Digitally signing Emails is always a good idea. People can verify that you actually sent the mail and they can encrypt emails in return. A while ago Kingsley showed how to sign emails in Thunderbird.I will now follow up with a short post on how to do the same in Evolution.
The process begins with actually getting an X.509 certificate including an embedded WebID. There are a few services out there that can help with this, most notably OpenLink’s own YouID and ODS. The former allows you to create a new certificate based on existing social service accounts. The latter requires you to create an ODS account and then create a new certificate via Profile edit -> Security -> Certificate Generator. In any case make sure to use the same email address for the certificate that you will be using for email sending.
The certificate will actually be created by the web browser, making sure that the private key is safe.
If you are a Google Chrome user you can skip the next step since Evolution shares its key storage with Chrome (and several other applications). If you are a user of Firefox you need to perform one extra step: go to the Firefox preferences, into the advanced section, click the “Certificates” button, choose the previously created certificate, and export it to a .p12 file.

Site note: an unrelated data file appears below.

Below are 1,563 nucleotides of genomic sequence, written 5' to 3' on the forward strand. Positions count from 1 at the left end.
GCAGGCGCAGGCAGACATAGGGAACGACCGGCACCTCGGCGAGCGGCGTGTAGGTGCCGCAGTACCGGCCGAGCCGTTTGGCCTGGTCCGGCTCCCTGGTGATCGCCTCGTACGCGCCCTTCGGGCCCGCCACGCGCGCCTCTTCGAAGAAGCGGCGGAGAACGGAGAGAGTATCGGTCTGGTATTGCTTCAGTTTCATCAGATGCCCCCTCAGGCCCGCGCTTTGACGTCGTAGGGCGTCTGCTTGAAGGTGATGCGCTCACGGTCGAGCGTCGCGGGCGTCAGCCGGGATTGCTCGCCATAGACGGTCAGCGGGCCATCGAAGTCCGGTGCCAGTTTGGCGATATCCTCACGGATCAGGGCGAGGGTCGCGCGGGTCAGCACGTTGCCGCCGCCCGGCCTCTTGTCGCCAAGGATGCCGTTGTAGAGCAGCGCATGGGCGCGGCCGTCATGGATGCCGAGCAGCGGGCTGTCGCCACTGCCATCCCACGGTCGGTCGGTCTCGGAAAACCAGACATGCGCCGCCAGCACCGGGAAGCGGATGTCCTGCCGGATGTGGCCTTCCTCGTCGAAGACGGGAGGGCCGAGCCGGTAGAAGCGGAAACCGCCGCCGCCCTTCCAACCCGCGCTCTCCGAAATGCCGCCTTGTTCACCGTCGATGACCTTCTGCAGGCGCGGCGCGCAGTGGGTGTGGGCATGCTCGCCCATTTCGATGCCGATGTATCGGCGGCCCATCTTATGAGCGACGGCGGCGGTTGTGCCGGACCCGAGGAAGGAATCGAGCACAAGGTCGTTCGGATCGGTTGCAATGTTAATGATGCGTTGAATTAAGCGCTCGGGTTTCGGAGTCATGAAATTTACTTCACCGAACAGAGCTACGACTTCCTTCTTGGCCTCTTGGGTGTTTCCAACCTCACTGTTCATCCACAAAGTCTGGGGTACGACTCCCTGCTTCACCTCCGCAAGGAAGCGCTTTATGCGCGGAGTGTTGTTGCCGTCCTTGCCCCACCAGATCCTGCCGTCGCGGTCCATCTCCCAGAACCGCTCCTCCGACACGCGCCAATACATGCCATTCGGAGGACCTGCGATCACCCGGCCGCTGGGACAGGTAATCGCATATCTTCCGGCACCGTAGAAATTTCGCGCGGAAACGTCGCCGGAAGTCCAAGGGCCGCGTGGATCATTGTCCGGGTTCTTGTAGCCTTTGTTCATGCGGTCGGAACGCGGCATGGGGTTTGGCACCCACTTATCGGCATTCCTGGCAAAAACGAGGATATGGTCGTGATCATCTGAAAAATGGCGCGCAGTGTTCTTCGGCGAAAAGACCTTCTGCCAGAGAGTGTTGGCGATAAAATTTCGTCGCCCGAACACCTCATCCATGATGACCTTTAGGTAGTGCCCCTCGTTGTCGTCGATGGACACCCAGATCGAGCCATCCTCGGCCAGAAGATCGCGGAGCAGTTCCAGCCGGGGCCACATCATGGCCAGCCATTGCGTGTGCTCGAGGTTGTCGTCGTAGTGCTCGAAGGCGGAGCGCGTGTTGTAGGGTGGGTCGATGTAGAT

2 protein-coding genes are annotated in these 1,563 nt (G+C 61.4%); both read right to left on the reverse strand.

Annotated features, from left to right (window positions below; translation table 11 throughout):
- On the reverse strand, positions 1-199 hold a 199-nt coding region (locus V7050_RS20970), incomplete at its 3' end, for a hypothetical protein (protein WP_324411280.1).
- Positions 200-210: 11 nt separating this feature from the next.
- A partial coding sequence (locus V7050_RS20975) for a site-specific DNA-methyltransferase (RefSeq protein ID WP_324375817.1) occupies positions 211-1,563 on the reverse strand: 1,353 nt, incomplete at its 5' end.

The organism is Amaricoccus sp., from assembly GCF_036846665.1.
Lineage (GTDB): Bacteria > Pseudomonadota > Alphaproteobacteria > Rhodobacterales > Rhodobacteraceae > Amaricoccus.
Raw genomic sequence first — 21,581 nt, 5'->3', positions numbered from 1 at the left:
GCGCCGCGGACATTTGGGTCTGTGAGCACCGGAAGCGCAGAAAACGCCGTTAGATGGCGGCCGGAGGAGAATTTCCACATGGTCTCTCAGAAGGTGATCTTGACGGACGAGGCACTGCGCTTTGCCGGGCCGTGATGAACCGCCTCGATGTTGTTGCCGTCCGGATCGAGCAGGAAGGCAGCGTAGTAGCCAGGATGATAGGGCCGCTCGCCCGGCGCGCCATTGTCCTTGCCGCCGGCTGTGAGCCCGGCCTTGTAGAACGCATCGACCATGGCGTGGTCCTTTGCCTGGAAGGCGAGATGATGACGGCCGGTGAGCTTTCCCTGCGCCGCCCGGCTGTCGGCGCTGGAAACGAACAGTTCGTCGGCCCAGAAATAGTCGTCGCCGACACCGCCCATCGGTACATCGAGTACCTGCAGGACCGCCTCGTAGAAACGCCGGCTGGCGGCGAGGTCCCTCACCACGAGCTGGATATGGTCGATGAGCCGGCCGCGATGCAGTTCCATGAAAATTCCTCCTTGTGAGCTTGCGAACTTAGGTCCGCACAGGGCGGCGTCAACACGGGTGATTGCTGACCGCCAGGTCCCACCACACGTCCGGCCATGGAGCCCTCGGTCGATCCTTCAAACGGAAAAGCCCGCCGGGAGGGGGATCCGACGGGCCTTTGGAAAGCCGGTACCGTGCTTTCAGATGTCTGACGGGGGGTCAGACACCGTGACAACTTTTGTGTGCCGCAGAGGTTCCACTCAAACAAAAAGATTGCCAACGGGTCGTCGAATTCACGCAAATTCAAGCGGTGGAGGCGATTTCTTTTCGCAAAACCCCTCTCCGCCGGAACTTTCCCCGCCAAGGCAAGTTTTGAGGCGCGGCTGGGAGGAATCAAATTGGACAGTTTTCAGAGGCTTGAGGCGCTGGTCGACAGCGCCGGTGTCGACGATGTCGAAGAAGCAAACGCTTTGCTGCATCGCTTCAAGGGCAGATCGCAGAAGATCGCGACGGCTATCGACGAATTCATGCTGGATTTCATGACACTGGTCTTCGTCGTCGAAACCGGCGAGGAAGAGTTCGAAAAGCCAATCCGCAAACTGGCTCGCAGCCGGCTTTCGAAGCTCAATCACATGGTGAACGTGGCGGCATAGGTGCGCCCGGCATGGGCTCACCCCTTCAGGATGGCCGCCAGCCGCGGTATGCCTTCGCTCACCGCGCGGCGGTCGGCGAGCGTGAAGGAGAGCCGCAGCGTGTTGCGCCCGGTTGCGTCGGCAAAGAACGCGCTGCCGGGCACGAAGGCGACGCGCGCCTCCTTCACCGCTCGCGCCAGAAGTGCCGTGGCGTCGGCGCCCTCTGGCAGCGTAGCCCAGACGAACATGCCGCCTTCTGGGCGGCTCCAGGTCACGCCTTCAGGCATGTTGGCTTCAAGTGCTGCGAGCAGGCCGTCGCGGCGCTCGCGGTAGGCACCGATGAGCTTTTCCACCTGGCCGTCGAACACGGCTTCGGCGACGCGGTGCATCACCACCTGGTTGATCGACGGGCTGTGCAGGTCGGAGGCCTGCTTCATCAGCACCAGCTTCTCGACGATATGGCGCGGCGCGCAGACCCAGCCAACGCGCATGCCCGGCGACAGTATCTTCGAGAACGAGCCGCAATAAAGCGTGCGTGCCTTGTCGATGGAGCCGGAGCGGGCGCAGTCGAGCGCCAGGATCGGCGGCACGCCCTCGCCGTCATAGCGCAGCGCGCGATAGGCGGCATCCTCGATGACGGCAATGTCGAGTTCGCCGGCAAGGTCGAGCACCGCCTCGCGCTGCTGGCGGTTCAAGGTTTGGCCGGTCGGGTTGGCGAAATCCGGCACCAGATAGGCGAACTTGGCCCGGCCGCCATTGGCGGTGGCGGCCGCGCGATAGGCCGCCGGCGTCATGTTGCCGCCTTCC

Back in Evolution’s settings you can now import this file:
To actually sign emails with your shiny new certificate stay in the Evolution settings, choose to edit the Mail Account in question, select the certificate in the Secure MIME (S/MIME) section and check “Digitally sign outgoing messages (by default)“:
The nice thing about Evolution here is that in contrast to Thunderbird there is no need to manually import the root certificate which was used to sign your certificate (in our case the one from OpenLink). Evolution will simply ask you to trust that certificate the first time you try to send a signed email: